One cannot simply review a work with the enduring impact of Walter M. Miller, Jr’s A Canticle for Leibowitz. It would be a waste of everyone’s time to deconstruct the characterization, or the imagery, or the phrasing, plotting, and pacing. Those components all took a back seat to Miller’s philosophical observations about faith, hope, and human frailty, and the result is a novel that left me contemplating its nuances long after closing its cover. The following is what I took away with me.
In broad outline, A Canticle for Leibowitz tracks the progress of humanity over the eighteen centuries following a worldwide nuclear apocalypse. Miller breaks his loose narrative into three sections at six hundred year intervals, each set at the Abbey of the Albertian Order of Leibowitz in what was once the Utah desert. His characters are the monks who persist there across the centuries, and the few visitors who seek them out. Despite the amount of time it covers, A Canticle for Leibowitz is not an especially long book. Neither its plot nor its scale is particularly elaborate. But its relative simplicity has surprising depths.
Miller gives only a brief, poetic summary of how the world ended, and what happened then:
“So it was that, after the Deluge, the Fallout, the plagues, the madness, the confusion of tongues, the rage, there began the bloodletting of the Simplification, when remnants of mankind had torn other remnants limb from limb, killing rulers, scientists, leaders, technicians, teachers, and whatever persons the leaders of the maddened mobs said deserved death for having helped to make the Earth what it had become.” (61)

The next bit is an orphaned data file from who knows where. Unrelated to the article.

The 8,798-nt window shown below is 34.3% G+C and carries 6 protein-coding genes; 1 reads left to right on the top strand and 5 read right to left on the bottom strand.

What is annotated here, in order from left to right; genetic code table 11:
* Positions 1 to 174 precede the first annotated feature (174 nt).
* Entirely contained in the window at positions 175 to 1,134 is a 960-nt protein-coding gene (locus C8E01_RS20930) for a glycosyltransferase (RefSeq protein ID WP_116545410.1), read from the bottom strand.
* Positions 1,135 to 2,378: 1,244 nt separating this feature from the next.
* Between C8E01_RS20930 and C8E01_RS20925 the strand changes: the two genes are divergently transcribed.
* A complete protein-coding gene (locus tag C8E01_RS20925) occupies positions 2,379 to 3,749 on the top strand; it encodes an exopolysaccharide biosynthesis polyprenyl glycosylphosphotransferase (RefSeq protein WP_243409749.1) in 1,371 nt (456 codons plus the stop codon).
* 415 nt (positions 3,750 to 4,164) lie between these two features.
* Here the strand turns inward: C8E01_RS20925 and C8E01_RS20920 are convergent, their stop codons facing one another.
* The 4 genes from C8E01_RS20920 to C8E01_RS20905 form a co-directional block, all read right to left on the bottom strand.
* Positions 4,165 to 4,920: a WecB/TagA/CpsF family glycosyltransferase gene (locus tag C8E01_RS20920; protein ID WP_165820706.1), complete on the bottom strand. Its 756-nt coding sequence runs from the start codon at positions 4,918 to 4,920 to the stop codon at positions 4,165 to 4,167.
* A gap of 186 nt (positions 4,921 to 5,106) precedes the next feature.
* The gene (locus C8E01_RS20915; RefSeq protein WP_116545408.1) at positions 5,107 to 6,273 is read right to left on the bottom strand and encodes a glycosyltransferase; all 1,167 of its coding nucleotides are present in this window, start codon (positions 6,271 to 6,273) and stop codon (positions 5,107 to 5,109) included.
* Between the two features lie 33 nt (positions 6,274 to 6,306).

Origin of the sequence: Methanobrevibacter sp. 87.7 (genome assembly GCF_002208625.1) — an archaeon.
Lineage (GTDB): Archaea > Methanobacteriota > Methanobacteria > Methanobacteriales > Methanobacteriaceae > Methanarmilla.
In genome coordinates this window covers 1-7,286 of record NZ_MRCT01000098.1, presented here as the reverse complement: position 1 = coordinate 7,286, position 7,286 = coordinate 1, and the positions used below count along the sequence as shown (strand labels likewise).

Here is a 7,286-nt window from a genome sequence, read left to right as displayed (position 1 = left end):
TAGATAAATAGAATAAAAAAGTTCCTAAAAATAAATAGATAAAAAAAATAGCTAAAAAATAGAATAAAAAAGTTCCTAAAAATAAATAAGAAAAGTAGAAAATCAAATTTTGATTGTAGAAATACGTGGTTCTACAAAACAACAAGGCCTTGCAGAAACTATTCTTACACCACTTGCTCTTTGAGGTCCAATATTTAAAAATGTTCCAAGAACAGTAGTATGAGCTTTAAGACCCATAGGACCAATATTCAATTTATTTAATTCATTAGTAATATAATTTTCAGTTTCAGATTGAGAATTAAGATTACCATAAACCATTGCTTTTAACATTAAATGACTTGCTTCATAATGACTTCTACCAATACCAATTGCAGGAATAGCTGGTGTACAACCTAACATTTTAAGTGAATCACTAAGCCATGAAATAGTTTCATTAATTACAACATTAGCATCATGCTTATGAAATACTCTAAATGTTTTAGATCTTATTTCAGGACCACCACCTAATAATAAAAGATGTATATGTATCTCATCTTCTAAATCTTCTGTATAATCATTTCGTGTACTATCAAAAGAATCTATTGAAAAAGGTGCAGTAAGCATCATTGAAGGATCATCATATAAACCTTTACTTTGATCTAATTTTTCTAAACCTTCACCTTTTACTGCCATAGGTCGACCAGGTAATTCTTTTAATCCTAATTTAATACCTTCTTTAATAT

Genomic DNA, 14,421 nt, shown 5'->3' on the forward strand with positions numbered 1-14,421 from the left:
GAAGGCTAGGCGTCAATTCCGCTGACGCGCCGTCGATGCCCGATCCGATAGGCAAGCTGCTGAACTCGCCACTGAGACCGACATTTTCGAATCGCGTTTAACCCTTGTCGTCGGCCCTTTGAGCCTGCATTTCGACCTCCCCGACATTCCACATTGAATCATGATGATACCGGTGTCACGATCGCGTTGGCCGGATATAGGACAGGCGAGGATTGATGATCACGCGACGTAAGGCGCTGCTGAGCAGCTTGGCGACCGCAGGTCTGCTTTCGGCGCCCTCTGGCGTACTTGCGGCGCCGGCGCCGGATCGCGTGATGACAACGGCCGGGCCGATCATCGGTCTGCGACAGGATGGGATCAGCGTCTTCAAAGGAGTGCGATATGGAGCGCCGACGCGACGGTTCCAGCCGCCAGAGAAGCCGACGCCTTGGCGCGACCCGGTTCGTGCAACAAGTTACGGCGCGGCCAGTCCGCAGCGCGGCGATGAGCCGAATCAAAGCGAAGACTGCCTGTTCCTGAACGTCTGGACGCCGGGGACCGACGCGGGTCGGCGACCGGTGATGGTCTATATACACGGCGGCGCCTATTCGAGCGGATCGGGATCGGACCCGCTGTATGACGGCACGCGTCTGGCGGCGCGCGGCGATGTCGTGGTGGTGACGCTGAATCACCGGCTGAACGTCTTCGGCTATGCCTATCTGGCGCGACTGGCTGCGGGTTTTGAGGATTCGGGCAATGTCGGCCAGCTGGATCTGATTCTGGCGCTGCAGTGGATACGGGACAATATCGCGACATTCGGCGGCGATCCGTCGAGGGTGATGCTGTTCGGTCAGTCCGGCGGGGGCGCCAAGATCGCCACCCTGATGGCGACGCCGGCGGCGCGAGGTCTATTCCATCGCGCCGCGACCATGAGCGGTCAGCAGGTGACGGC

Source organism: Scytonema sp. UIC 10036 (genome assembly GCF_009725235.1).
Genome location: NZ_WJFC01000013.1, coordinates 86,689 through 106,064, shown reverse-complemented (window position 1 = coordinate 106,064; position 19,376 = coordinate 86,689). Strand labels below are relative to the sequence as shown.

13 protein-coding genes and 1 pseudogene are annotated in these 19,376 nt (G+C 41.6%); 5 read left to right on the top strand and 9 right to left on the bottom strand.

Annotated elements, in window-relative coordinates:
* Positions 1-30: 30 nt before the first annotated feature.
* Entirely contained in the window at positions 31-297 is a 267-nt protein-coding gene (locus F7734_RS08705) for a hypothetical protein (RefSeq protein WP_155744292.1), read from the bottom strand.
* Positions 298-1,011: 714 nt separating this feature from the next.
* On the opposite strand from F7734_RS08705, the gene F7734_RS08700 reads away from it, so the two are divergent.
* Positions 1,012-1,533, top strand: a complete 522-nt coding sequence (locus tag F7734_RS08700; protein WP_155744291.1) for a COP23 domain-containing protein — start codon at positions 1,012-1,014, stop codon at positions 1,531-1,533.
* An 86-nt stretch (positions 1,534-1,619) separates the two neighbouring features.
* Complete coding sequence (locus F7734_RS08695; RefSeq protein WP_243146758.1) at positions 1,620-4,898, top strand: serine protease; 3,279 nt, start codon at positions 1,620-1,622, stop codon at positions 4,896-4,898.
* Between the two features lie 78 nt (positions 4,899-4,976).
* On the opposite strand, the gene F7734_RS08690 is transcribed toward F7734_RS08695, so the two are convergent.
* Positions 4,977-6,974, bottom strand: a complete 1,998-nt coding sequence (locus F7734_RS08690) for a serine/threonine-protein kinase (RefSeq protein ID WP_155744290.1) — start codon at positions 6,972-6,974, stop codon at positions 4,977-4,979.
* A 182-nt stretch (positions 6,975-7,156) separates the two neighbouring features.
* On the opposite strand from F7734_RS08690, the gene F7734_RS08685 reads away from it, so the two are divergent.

He chooses not to dwell on the mechanics of a world collapsing upon itself. It happened, and it was terrible. Not much more needs to be said.
In the new Dark Ages of Miller’s post-apocalypse world, the Church and its rituals still endure in its ancient role as keeper of otherwise-lost knowledge. Beyond this anchor, Miller does not trouble himself with creating a realistic, fully-developed future; we need only a quick sketch of the world to understand Canticle’s allegory. The science, accepted by the monks as true even when they cannot understand it, takes a back seat to issues of genuine faith. It is absolute faith that preserves the fragmented information it cannot explain or employ, knowing that once lost it may never be recovered. And in a way the monks cannot admit, though they eventually come to suspect, this faithful preservation of ancient science allows man to re-sow the seeds of his own destruction. But the faith still endures.